Carbide inserts

Got some carbide inserts off eBay, nice and cheap, for playing about with.
The main reason I got them was to use in a flycutter that I'm making (a
T-shaped one like the Japanese guy with the web site made). They're
triangular with a hole in the middle. I notice that there's no relief - if
they were mounted on a lathe tool, set horizontally, the face/edge towards
the workpiece would be vertical rather than sloping away a bit. Are these
intended to be used on a lathe, or are they for something else?
Having received them, and looking at the selection of broken lathe tools I
inherited from a mate, it ocurred to me that I could braze an insert onto
one and make a long-lasting tool. Can these carbide thingies be ground to a
suitable shape and still work?
Reply to
Wally
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In message , Wally writes
They should be held with negative rake, i.e. tilted forward to provide clearance.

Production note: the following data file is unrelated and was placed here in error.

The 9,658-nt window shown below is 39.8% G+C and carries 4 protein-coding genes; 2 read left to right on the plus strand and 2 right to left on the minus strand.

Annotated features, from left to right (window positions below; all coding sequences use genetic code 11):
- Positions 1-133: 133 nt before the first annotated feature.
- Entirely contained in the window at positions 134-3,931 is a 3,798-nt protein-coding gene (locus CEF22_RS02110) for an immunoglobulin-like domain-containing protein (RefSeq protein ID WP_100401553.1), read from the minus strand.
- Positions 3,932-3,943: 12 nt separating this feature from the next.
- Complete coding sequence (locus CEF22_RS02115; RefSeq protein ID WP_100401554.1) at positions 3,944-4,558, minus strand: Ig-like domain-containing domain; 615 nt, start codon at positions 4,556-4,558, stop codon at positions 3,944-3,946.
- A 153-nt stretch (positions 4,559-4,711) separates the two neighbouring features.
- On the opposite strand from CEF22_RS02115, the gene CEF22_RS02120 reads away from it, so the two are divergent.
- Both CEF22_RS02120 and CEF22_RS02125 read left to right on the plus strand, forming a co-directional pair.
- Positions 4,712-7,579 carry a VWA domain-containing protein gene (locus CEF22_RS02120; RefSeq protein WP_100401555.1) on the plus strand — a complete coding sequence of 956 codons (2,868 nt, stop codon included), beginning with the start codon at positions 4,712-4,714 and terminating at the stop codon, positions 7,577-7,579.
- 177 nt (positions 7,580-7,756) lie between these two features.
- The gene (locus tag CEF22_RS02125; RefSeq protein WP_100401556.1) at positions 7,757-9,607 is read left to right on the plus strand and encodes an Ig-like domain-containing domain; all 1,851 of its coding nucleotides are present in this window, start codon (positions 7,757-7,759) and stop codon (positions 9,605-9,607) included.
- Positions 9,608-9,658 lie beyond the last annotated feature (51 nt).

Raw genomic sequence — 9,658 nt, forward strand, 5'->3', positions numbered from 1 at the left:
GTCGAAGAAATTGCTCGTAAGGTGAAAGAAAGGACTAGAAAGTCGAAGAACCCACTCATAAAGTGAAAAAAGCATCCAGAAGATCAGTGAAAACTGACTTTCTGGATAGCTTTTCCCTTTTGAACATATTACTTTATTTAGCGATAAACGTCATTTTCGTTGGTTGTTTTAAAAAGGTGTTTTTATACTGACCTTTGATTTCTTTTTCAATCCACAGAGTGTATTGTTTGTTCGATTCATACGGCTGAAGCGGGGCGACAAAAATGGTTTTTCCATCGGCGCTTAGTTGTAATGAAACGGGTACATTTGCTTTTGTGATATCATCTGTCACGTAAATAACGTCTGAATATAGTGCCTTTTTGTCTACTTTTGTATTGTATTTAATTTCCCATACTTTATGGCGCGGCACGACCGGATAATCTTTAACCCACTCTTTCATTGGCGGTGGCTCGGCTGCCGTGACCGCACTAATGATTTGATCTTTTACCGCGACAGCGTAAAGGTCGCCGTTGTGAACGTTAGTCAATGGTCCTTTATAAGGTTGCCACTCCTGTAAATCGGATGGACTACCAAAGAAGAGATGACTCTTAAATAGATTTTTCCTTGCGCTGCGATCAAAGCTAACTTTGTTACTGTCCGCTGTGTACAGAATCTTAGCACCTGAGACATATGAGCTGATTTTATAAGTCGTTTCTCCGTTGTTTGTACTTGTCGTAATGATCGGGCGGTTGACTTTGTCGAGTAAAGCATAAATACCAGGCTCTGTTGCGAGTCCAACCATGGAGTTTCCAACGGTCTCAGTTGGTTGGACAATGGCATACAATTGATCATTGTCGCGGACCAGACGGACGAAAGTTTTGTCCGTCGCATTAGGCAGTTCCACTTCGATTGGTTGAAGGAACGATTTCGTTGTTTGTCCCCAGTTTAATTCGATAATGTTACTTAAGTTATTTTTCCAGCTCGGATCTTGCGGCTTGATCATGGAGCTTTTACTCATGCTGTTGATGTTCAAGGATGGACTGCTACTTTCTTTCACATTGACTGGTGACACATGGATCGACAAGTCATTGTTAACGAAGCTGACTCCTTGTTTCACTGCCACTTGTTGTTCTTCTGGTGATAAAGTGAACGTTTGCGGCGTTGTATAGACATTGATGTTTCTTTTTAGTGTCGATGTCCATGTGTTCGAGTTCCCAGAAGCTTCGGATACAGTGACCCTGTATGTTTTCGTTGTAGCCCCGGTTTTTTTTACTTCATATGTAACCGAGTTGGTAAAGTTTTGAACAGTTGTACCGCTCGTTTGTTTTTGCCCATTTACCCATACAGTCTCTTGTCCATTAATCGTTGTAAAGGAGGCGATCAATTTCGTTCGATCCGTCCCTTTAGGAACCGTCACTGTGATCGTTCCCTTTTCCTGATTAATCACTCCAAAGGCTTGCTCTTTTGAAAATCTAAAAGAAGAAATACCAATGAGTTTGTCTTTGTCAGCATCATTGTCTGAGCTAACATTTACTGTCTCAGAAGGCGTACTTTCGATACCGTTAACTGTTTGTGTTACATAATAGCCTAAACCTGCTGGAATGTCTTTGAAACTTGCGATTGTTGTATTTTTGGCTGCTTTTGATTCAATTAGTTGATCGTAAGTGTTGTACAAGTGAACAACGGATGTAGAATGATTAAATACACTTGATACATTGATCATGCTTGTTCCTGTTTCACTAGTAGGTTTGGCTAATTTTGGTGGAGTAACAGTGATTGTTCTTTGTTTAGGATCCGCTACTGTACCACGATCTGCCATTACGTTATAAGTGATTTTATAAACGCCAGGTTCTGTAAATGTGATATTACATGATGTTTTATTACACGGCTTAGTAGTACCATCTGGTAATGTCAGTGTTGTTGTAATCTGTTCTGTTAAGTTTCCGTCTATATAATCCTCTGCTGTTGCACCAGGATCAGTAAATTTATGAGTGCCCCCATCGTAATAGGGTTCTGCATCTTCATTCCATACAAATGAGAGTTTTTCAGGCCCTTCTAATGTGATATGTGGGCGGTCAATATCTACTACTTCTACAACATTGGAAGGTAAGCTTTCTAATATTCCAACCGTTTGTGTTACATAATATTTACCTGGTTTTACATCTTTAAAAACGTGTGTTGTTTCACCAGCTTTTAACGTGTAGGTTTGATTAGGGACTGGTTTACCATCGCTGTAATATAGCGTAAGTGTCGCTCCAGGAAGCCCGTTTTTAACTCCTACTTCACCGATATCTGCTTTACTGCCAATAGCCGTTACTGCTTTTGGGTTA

Yes, but you will need a 'green grit' wheel or diamond stone, and 'suitable shape' may not be the same as with high speed steel.
Reply to
Charles
So that the top face is tilting down towards the workpiece? Won't that prevent it from 'digging in', if you see what I mean?
I tried with a carborundum stone for a while last night - didn't make much difference, but the stone was spinning fairly slowly.
Reply to
Wally
Yes
No
It won't - not hard enough. You need a silicon carbide abrasive, not aluminium oxide.
Reply to
Charles
I thought carborundum was silicon carbide...
Regards, Tony
Reply to
Tony Jeffree

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